At times, you are a captive audience and those holding you captive know it. They have the power. They have the means to suck as much money out of your pockets as they want, and there is little you can do about it.
Gouging is an appropriate term for how travellers are treated, as every little way to exploit their vulnerability and lack of alternatives is milked like a fat cow with an endless supply of milk.
These people are ruthless and merciless in their quest for the almighty dollar.
I learned this on a recent trip to Mexico, where we were legally robbed by a group of banditos with dollar signs spinning in their eyes.
I am, of course, referring to the airline industry.
There are no free rides in life and the airline industry is taking that mantra to a whole new level.
First, you purchase a ticket to be transported on the flying machine, which is an obvious and expected part of the trip.
But when we went to check in, we were informed our ticket would let us fly, but not our luggage.
That would be an extra US$25 per bag – each way.
Why not just include that in the price of the ticket in the first place?
Because then it would make the ticket more expensive and people would not think they are getting such a great deal. And once you are actually at the airport, odds are you are not going to cancel your trip just because these skyway robbers are holding your luggage hostage.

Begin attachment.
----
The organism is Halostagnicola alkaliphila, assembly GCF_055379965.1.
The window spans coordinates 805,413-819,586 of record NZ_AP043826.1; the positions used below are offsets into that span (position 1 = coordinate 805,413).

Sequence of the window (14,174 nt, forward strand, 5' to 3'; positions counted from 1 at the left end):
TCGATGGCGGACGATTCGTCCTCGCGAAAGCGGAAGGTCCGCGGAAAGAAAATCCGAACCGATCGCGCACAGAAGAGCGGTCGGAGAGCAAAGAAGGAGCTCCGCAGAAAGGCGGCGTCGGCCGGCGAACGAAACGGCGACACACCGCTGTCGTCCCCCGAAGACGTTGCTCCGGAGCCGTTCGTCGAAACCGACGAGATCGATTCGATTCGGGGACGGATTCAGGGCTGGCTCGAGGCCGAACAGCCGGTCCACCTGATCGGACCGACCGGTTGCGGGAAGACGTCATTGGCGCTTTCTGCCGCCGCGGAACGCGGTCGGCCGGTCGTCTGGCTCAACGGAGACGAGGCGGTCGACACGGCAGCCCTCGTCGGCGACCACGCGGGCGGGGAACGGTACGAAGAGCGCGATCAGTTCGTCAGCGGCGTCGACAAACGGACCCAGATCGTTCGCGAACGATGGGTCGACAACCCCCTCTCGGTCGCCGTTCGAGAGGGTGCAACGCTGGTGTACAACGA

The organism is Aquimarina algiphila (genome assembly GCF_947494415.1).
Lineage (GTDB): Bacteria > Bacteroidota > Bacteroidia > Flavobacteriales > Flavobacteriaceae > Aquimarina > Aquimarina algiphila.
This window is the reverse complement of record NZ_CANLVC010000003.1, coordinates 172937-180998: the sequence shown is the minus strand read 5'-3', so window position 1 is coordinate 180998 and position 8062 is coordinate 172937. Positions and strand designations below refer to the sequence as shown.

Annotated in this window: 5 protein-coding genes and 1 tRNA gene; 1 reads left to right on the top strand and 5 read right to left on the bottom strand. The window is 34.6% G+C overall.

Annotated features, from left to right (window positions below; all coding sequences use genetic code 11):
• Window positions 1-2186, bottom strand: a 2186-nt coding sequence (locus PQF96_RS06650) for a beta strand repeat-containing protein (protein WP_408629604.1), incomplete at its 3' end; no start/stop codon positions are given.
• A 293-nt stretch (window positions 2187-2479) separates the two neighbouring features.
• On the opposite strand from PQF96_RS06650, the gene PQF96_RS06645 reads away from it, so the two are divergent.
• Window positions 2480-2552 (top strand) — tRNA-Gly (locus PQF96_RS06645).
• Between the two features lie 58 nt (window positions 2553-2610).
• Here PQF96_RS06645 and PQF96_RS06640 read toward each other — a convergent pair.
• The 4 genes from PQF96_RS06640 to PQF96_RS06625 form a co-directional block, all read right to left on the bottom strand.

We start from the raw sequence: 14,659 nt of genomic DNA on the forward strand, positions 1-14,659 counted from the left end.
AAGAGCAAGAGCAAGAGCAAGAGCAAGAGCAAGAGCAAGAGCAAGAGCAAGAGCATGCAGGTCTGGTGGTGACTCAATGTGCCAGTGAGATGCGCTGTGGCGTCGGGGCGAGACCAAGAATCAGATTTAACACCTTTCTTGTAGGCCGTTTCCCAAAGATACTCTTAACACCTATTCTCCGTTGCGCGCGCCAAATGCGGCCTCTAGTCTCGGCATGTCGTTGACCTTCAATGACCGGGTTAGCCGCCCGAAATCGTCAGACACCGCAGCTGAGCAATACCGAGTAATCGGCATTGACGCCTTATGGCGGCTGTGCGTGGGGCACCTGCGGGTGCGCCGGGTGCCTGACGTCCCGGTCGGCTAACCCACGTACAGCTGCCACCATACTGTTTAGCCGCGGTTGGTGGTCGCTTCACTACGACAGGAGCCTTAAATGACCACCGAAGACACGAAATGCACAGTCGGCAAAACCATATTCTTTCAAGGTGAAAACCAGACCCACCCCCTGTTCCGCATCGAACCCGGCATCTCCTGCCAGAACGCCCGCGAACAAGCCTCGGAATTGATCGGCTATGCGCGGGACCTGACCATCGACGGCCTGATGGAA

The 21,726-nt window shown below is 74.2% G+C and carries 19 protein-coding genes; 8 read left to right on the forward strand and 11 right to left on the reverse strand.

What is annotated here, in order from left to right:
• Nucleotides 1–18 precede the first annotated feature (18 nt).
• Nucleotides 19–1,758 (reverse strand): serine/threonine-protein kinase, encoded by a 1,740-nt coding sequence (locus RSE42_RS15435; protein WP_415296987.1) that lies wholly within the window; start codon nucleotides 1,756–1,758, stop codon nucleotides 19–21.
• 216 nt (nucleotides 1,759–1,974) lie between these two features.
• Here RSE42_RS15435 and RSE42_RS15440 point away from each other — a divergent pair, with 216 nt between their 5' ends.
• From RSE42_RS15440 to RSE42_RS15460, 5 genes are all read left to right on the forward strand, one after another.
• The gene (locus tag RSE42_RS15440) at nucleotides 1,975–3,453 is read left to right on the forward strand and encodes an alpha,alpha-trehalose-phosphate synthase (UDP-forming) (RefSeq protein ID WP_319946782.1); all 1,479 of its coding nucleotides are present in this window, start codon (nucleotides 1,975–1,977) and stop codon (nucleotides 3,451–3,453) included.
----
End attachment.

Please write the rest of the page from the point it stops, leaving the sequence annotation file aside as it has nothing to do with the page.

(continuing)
So you mumble under your breath as you kick out even more money for something you thought you already paid for.
Once in the air, the fleecing is far from over.
No problem, for just another US$6-10 you can purchase something resembling food.
The airline equivalent of a TV dinner is not exactly fine dinning, but what can you do? You can either buy the slop they are selling, or go hungry.
Alcoholic beverages can also be purchased at insanely jacked up prices. I did not buy any myself, but the man next to me paid US$6 for a single can of beer.
That’s more than seven loonies for a can of hops and barly the airline purchases for less than a single greenback.
But the airline did offer some personal service in the form of a free tiny cup of water or pop. I have seen communion glasses larger than that.
They also offer a scrumptious bag of flavoured pretzels – totally free of charge. (I guess they had to stop serving peanuts because of people with nut allergies.)
The pretzels were quite tasty, but with a bag that small it was hard to fully appreciate the culinary experience.
Feeling a little personally violated, we did get to our destination in a matter of hours, making flying a much faster and efficient way to cover the great distance from Canada to Mexico.
While in Mexico, we visited a market and were beseiged by vendors selling their wares. You could not walk past a little shop without someone soliciting you to come in and buy something. But unlike the air bandits, I could walk away from this attempt to extract money from my wallet.
And with the vendors, everything was negotiable. What they were asking was merely a starting point, whereas the US$6 beer was not up for haggling.
The vendors were somewhat intense in their aggressive selling tactics, but at least with them when you settled on a price, that was it. There were no hidden fees.
“The sombrero is $10, but the string to hold it on is another three.”
That conversation would only happen if the vendors were taken over by airline executives.
The Mexican vendors tried to get as much money out of us gringos as possible, but at least they were upfront about it.
Copyright 2015 Darren Handschuh